When you think of herbs and spices, you probably think of them as a great and way to enhance the flavor of your food while cutting back on your sugar, fat, salt and calorie intake. At least I hope so because they are. But did you realize the herbs and spices you already have in your pantry also have natural healing properties?
That’s right. Research has found herbs and spices have powerful phytochemical compounds which may:
• Reduce inflammation.
• Decrease the risk for cancer and heart disease.
• Fight infection.
• Sooth digestion.
Even though fresh herbs and spices contain higher levels of antioxidants than the dried versions, don’t be walking past the spice aisle. Researchers are currently exploring the possible therapeutic uses for a long list of herbs and spices and the following 5 should be included in everyone’s spice rack.
- Cayenne Pepper – The capsaicin in cayenne pepper is well-known for its anti-inflammatory effect. Cayenne pepper has been used as a supplement to help ease arthritis pain as well as relieve headaches. This fiery spice also appears to have chemopreventative activity and perhaps increases fat oxidation, allowing the body to better use fat as fuel. Cayenne is perfect for Mexican and Southwestern cooking, chili (I also add cumin, traditionally used for the treatment of sleep disorders, indigestion, and hypertension. It rounds out the flavor ever so nicely), soups (like black bean) and eggs (I sprinkle it on my scrambled eggs).
- Cinnamon – Loaded with antioxidants, cinnamon has been used for years for its medicinal properties. Research has found it to be an effective supplement for reducing inflammation while other research has found cassia cinnamon (the variety commonly sold in North America) possibly has a modest effect in lowering blood sugar in people with diabetes. Like most spices and herbs, there is no established daily dose recommendation, but it appears 1 tsp a day may prove effective. I say why not give it a shot? It’s not expensive and it could be beneficial. Merely using cinnamon in place of sugar may lower your risk of heart disease. Please note that very high doses can be toxic so if you do take it in pill form, please advise your healthcare team. Add a dash of cinnamon to your morning oatmeal, add some to your morning cup of coffee or tea to add flavor in place of sugar or mix with cottage cheese, apples, and almonds as a mid-afternoon pick-me-up snack.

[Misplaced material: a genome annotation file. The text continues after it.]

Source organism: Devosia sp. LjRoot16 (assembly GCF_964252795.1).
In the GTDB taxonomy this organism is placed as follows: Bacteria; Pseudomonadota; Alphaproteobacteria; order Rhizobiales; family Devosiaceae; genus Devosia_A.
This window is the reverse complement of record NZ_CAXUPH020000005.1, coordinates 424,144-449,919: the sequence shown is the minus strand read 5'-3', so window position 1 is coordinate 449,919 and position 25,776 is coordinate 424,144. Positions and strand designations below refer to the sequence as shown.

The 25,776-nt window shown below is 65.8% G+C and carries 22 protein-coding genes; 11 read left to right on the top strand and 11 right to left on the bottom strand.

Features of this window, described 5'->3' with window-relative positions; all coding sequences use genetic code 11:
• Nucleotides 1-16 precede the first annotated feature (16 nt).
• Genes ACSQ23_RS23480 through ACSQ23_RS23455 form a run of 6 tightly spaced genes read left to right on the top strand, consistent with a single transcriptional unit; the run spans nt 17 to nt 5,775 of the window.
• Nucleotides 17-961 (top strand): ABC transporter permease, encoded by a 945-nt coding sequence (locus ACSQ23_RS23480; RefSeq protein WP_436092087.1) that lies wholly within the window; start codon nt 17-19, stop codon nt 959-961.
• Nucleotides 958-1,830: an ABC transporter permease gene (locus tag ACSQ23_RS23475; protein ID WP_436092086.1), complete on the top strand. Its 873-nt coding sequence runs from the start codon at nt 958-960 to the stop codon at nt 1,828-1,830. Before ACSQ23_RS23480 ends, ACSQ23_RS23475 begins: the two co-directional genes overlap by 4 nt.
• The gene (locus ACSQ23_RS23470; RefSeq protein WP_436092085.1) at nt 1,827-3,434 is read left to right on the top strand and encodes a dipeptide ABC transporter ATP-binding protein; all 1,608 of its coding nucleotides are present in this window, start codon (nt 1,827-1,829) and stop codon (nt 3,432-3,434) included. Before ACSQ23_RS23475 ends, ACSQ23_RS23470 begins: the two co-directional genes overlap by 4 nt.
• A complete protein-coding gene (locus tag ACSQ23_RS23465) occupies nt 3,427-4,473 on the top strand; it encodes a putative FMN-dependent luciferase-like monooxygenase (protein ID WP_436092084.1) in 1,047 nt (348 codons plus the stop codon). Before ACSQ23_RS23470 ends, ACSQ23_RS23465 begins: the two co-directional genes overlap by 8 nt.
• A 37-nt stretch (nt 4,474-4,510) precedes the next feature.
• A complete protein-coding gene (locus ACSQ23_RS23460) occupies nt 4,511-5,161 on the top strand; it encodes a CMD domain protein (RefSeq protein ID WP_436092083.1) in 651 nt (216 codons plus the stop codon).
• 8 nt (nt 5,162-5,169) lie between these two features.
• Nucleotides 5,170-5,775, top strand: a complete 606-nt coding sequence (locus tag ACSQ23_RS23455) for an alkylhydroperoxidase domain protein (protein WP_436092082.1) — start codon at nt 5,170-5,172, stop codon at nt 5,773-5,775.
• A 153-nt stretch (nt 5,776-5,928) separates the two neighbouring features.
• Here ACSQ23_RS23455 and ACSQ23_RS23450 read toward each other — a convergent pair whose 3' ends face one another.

- Turmeric – Used for centuries in Indian cooking, this spice is what gives Indian food its distinctive, bright yellow hue and is used to add color and flavor to not just curry but to pickles, relish, roasted cauliflower and rice/couscous dishes as well. Over the past 10 years much research has emerged due to its anti-inflammatory properties and potential to prevent chronic diseases such as cancer, heart disease, arthritis, and Alzheimer’s disease. Sprinkle turmeric into your chicken salad or eggs (a great way to punch up the color of deviled eggs), add it to your favorite coconut curry chicken or seafood dish, or combine turmeric with lemon juice and olive oil for use as a salad dressing.
- Ginger – Historically, ginger has been used to treat everything from the common cold and motion sickness or nausea to easing sore muscles to possibly helping prevent cancer. Ginger may also help reduce cardiovascular disease, diabetes, and gastrointestinal (GI) disorders as well as support immune function. Ground ginger instantly adds an Asian flair to dishes or can be sprinkled on sweet potatoes in place of brown sugar or sprinkled on toast to make a quick and easy gingerbread toast. Fresh ginger root can be grated into fruit smoothies, cereals, yogurt or salad dressings.
- Basil – Basil is one of the medicinal plants widely used in several countries to reduce cholesterol levels. It may also be useful in treating arthritis and inflammatory bowel diseases. Try sprinkling chopped fresh or dried to sandwiches (eg, grilled cheese) as well as casseroles and salad dressings. Fresh basil goes well with cheese so add fresh leaves to your grilled cheese or top your morning slice of whole grain toast with a slice of mozzarella and a sprinkle of chopped or whole leaf basil. Want a unique twist to scrambled eggs? Instead of adding cheese, mix in some vegetables such as mushrooms and baby Swiss chard with a hearty dash of basil.
While spices don’t go bad per se, they do lose their flavor over time. Whole seeds last around three to four years, while the ground version has a shelf life of two to three years. If a spice looks dull and has lost some of its original color, it’s time to toss it. Always date the bottle so as to keep tabs on when it’s time to buy new ones. Keep spices away from heat, moisture, and direct sunlight. Don’t hang a spice rack over the stove or oven — heat and moisture can negatively affect spice quality.
When sprinkling spices into a pot or frying pan, pour into the palm of your hand first before adding them to the dish. Shaking the jar directly over a steaming pot can cake up the contents in the bottle. Replace the lid immediately after use as a further way to preserve the spice. Important note: Research is quite limited on how the antioxidant content of herbs and spices translates into health benefits. We’re really just beginning to understand how they work in the body. Just like any other antioxidant rich food, the key with herbs and spices is eating a variety of them in a rainbow of colors.